A Survey of Medical Science Liaisons - Pharmaceutical Executive

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A Survey of Medical Science Liaisons
Who are those accomplished people hobnobbing with medicine's best and brightest? And what is it they like about their jobs? Besides the fact that they rarely come into the office...


Pharmaceutical Executive


Of those polled, one in five had worked three-to-five years at their present job, while nearly as many had been there longer than five years. However, 28 percent of respondents had been on the job less than a year. But even those that have been on the job for quite a while show no signs of leaving soon. Two in five said they planned to stay five years or more. One in five reported that they would stay one or two years, while 15 percent said they hoped to change jobs in three to five years.


Methodology
Only three in ten have worked as an MSL for more than one pharma company, according to this year's survey. Data over the four years shows that MSLs tend to stick with one company, although there was somewhat less movement in the first year of the survey, when only 23 percent of MSLs reported that they had changed jobs. Respondents said they left the previous company after a reorganization, downsizing, or merger. Other frequent responses included: corporate culture, the relationship with a manager, too much travel, and lack of trust.

Most MSLs are not looking to change jobs. Two in five are not looking for new employment but would consider other opportunities if they arose, while nearly as many (38 percent) say they are happy right where they are. Seven percent of this year's respondents were actively pursuing other opportunities, while 15 percent were looking, but not aggressively. This year's result for those not seeking new employment continues to be lower than the initial survey year. Although there is variation of individual responses each year, the composite "not looking" response remains approximately 80 percent (see chart).

The survey also asked whether MSLs have a designated thought leader (TL) call panel. Three in five said that they have a formalized panel, a number that has dropped from four in five since the first year's survey. Among those with a TL call panel, 68 percent reported 20 to 50 TLs on their panel. Fifteen percent of MSLs had 50 to 75 TLs on the panel, while 12 percent called on fewer than 20 TLs. These numbers have held steady since the first survey in 2003.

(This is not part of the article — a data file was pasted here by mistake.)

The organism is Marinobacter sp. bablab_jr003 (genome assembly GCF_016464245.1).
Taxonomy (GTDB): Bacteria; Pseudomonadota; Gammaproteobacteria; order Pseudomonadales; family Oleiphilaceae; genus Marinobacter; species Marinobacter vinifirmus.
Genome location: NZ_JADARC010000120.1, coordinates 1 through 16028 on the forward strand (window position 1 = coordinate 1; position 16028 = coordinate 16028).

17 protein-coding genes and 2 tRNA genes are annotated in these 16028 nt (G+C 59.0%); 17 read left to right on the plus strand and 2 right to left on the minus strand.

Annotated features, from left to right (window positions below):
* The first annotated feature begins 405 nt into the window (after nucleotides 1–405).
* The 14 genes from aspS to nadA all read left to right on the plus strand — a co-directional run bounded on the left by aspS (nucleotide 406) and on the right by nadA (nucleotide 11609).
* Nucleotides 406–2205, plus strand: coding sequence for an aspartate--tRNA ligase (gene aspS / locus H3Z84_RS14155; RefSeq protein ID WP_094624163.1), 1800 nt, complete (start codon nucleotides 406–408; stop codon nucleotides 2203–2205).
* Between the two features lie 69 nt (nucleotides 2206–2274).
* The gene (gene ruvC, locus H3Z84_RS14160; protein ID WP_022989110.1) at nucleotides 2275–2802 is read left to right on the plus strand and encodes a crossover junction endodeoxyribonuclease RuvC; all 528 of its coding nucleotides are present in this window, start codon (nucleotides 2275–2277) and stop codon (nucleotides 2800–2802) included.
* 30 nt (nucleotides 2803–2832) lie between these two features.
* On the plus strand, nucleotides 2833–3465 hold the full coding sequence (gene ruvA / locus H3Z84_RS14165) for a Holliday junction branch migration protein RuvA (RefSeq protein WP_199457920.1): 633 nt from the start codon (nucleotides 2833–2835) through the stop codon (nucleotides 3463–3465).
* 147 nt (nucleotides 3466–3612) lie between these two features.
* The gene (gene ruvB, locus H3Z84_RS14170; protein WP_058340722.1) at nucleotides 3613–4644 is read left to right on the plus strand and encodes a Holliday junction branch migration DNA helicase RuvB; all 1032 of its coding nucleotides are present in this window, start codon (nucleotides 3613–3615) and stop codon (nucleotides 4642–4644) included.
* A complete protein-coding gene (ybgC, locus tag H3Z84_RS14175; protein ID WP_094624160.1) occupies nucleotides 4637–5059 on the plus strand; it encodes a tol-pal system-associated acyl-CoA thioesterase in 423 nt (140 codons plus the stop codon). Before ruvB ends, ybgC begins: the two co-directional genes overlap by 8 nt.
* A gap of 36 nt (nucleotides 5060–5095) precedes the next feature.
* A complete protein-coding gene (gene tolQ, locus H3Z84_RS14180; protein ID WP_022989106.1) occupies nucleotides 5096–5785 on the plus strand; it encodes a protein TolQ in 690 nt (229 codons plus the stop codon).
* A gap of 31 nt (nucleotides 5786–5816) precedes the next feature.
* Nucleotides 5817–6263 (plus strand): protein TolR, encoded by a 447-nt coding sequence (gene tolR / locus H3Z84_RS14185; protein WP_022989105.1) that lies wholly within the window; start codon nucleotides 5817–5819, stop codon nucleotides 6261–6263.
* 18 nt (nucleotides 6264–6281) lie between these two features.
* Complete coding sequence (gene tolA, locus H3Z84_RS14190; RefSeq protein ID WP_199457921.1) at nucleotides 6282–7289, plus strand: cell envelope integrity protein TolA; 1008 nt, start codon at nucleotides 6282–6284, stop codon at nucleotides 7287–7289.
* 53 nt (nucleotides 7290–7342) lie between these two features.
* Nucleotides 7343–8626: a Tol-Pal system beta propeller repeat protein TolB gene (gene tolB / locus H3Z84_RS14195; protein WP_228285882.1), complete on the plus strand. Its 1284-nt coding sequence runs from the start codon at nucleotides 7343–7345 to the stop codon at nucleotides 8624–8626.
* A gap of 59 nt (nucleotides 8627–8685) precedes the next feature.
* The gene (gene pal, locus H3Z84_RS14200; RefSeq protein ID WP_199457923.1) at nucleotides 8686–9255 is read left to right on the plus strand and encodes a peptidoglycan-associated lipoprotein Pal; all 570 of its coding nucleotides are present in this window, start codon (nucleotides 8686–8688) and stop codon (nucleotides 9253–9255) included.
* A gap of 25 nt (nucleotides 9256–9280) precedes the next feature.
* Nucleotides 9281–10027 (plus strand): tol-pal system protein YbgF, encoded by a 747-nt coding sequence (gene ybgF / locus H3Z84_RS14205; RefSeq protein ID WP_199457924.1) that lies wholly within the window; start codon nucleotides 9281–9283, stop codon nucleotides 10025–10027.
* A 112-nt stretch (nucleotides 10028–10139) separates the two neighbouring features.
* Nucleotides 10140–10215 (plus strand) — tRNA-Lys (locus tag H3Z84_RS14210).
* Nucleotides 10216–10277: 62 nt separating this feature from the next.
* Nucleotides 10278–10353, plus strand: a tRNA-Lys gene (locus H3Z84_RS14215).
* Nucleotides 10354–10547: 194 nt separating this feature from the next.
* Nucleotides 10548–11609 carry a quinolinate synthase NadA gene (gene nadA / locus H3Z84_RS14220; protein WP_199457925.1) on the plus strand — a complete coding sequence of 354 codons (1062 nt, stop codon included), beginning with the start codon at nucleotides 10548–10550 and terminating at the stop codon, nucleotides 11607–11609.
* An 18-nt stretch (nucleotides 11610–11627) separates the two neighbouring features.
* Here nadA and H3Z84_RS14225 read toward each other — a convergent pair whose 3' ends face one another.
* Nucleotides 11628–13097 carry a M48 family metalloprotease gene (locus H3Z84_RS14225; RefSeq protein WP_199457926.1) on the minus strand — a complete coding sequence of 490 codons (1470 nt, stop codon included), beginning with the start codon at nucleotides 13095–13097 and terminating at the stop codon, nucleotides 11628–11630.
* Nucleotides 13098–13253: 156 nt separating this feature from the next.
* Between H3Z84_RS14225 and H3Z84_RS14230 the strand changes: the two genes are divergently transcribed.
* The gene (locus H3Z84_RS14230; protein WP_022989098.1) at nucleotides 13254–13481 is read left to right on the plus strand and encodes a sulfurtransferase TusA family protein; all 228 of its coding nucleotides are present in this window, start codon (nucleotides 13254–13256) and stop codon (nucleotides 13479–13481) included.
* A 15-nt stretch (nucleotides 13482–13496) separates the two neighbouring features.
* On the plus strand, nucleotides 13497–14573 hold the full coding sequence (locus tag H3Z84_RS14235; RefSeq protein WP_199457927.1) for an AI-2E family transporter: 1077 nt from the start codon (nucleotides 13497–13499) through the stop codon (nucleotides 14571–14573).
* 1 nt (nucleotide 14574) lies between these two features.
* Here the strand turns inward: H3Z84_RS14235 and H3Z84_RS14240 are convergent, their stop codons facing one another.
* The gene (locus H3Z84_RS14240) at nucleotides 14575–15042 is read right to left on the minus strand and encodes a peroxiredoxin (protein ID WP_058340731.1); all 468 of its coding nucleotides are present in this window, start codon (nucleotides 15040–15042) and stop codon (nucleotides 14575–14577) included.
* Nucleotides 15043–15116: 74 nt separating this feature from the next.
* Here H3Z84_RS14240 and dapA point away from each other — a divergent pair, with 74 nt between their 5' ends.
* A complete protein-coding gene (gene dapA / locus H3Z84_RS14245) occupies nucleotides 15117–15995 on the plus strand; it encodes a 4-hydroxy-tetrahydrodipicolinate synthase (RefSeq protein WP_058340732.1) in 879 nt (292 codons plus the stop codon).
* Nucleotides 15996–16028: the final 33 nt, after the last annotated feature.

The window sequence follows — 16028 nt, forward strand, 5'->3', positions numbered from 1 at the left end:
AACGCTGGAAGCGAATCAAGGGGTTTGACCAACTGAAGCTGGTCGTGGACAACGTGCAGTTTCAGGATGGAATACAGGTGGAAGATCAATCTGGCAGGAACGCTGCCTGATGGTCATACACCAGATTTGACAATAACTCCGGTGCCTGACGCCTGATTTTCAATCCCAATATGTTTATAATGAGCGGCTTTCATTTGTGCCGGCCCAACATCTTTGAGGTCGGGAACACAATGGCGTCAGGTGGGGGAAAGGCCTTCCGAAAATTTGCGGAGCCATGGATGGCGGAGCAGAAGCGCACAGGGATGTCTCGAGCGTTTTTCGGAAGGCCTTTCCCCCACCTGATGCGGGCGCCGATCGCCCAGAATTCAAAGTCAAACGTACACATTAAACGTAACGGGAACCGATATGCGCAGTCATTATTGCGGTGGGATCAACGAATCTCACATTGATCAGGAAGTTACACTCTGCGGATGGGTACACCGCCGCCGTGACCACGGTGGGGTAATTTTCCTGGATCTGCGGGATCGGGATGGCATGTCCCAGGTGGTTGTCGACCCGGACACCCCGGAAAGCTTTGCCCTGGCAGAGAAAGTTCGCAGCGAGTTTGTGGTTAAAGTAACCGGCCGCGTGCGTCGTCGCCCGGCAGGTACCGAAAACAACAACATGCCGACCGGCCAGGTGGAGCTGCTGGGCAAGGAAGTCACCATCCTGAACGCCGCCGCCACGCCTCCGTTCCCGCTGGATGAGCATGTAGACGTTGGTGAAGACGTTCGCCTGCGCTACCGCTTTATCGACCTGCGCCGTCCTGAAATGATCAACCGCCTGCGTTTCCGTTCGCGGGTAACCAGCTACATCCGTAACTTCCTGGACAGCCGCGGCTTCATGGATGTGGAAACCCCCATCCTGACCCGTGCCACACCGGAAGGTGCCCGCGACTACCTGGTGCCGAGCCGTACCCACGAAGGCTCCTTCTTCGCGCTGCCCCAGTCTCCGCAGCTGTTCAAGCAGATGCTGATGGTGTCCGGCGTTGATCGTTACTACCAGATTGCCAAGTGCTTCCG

Where do MSLs go from here? One-in-four respondents sees a position as senior MSL as the next step up the career ladder. Sixteen percent said they would like to manage MSLs, while one in ten didn't know what comes next. The high rate of "I don't know" responses may lie in the answer to another question. More than half of all respondents (53 percent) say that their companies do not have a formalized career path for MSL advancement. Among the respondents who say the company does have a career path for MSLs, only one in four reported an advancement path that extended into other parts of the organization.

On the whole, the group surveyed is satisfied with their respective MSL roles. The intellectual challenges, opportunities for personal development, and the option to work from home make MSL a highly attractive job. Based on the survey, professional development is a primary area of opportunity for MSL managers to improve the lot of their employees. Even so, MSLs responding to this survey are surprisingly unclear about where they can go within the organization—whether up the ladder or into a cross-functional role. Offering career-progression discussions and exposure to other areas of the organization would help MSLs develop a better understanding of options open to them. And to retain field-based talent, employers will have to explore job opportunities that allow the MSLs to remain in the home-based setting they so highly value.

Erin L. Albert, PharmD, is president & CEO of Pharm, LLC. Cathleen M. Sass, PharmD is a regional medical liaison at Sanofi-Aventis. They can be reached at


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